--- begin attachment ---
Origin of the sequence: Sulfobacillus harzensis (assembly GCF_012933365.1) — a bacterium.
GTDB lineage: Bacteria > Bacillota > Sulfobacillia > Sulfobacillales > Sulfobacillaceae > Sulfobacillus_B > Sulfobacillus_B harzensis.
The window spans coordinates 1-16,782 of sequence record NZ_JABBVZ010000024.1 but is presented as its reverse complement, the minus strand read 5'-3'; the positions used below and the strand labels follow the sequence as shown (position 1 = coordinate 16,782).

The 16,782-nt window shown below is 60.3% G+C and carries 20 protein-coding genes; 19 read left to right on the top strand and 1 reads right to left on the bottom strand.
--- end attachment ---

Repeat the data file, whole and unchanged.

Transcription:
Origin of the sequence: Sulfobacillus harzensis (assembly GCF_012933365.1) — a bacterium.
GTDB lineage: Bacteria > Bacillota > Sulfobacillia > Sulfobacillales > Sulfobacillaceae > Sulfobacillus_B > Sulfobacillus_B harzensis.
The window spans coordinates 1-16,782 of sequence record NZ_JABBVZ010000024.1 but is presented as its reverse complement, the minus strand read 5'-3'; the positions used below and the strand labels follow the sequence as shown (position 1 = coordinate 16,782).

The 16,782-nt window shown below is 60.3% G+C and carries 20 protein-coding genes; 19 read left to right on the top strand and 1 reads right to left on the bottom strand.